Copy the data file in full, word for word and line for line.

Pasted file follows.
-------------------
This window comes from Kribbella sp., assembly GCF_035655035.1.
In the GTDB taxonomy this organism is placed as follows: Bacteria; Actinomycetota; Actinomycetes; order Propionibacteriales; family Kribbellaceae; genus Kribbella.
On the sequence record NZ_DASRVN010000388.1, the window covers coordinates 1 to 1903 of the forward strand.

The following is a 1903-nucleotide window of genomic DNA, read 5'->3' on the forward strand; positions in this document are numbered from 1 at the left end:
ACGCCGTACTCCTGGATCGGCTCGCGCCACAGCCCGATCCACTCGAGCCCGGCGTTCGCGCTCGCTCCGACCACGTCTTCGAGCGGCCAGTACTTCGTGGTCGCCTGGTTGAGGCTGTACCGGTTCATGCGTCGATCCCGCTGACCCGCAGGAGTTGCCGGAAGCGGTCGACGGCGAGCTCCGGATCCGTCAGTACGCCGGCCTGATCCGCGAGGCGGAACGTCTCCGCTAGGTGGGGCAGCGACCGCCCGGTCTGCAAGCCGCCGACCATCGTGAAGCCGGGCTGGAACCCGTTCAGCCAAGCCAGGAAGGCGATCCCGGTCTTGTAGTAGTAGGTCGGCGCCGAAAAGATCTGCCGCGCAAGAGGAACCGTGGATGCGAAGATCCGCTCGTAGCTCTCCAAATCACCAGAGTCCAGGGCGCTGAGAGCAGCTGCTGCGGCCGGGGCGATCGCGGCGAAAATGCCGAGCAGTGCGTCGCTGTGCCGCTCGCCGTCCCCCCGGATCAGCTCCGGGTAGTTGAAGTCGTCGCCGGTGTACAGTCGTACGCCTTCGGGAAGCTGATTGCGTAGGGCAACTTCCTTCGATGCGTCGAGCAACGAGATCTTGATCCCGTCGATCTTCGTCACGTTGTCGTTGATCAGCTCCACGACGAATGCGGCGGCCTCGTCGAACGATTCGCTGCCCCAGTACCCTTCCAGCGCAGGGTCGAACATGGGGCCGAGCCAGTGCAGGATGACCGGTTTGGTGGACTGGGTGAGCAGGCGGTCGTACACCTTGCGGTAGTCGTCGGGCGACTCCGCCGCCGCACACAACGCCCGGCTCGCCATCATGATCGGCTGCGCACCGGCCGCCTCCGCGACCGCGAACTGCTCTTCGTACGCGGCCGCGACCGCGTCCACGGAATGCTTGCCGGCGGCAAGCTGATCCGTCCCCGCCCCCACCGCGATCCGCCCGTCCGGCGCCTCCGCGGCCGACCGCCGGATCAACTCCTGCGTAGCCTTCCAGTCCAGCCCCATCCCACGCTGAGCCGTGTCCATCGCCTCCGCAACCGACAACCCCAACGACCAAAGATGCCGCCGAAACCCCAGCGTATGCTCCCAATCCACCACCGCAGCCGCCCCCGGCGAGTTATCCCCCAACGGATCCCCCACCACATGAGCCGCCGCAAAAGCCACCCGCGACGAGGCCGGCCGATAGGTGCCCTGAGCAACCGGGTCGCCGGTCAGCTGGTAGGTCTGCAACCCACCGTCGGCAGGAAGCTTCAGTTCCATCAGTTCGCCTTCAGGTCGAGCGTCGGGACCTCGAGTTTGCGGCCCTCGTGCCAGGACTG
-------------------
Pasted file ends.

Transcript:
This window comes from Kribbella sp., assembly GCF_035655035.1.
In the GTDB taxonomy this organism is placed as follows: Bacteria; Actinomycetota; Actinomycetes; order Propionibacteriales; family Kribbellaceae; genus Kribbella.
On the sequence record NZ_DASRVN010000388.1, the window covers coordinates 1 to 1903 of the forward strand.

The following is a 1903-nucleotide window of genomic DNA, read 5'->3' on the forward strand; positions in this document are numbered from 1 at the left end:
ACGCCGTACTCCTGGATCGGCTCGCGCCACAGCCCGATCCACTCGAGCCCGGCGTTCGCGCTCGCTCCGACCACGTCTTCGAGCGGCCAGTACTTCGTGGTCGCCTGGTTGAGGCTGTACCGGTTCATGCGTCGATCCCGCTGACCCGCAGGAGTTGCCGGAAGCGGTCGACGGCGAGCTCCGGATCCGTCAGTACGCCGGCCTGATCCGCGAGGCGGAACGTCTCCGCTAGGTGGGGCAGCGACCGCCCGGTCTGCAAGCCGCCGACCATCGTGAAGCCGGGCTGGAACCCGTTCAGCCAAGCCAGGAAGGCGATCCCGGTCTTGTAGTAGTAGGTCGGCGCCGAAAAGATCTGCCGCGCAAGAGGAACCGTGGATGCGAAGATCCGCTCGTAGCTCTCCAAATCACCAGAGTCCAGGGCGCTGAGAGCAGCTGCTGCGGCCGGGGCGATCGCGGCGAAAATGCCGAGCAGTGCGTCGCTGTGCCGCTCGCCGTCCCCCCGGATCAGCTCCGGGTAGTTGAAGTCGTCGCCGGTGTACAGTCGTACGCCTTCGGGAAGCTGATTGCGTAGGGCAACTTCCTTCGATGCGTCGAGCAACGAGATCTTGATCCCGTCGATCTTCGTCACGTTGTCGTTGATCAGCTCCACGACGAATGCGGCGGCCTCGTCGAACGATTCGCTGCCCCAGTACCCTTCCAGCGCAGGGTCGAACATGGGGCCGAGCCAGTGCAGGATGACCGGTTTGGTGGACTGGGTGAGCAGGCGGTCGTACACCTTGCGGTAGTCGTCGGGCGACTCCGCCGCCGCACACAACGCCCGGCTCGCCATCATGATCGGCTGCGCACCGGCCGCCTCCGCGACCGCGAACTGCTCTTCGTACGCGGCCGCGACCGCGTCCACGGAATGCTTGCCGGCGGCAAGCTGATCCGTCCCCGCCCCCACCGCGATCCGCCCGTCCGGCGCCTCCGCGGCCGACCGCCGGATCAACTCCTGCGTAGCCTTCCAGTCCAGCCCCATCCCACGCTGAGCCGTGTCCATCGCCTCCGCAACCGACAACCCCAACGACCAAAGATGCCGCCGAAACCCCAGCGTATGCTCCCAATCCACCACCGCAGCCGCCCCCGGCGAGTTATCCCCCAACGGATCCCCCACCACATGAGCCGCCGCAAAAGCCACCCGCGACGAGGCCGGCCGATAGGTGCCCTGAGCAACCGGGTCGCCGGTCAGCTGGTAGGTCTGCAACCCACCGTCGGCAGGAAGCTTCAGTTCCATCAGTTCGCCTTCAGGTCGAGCGTCGGGACCTCGAGTTTGCGGCCCTCGTGCCAGGACTG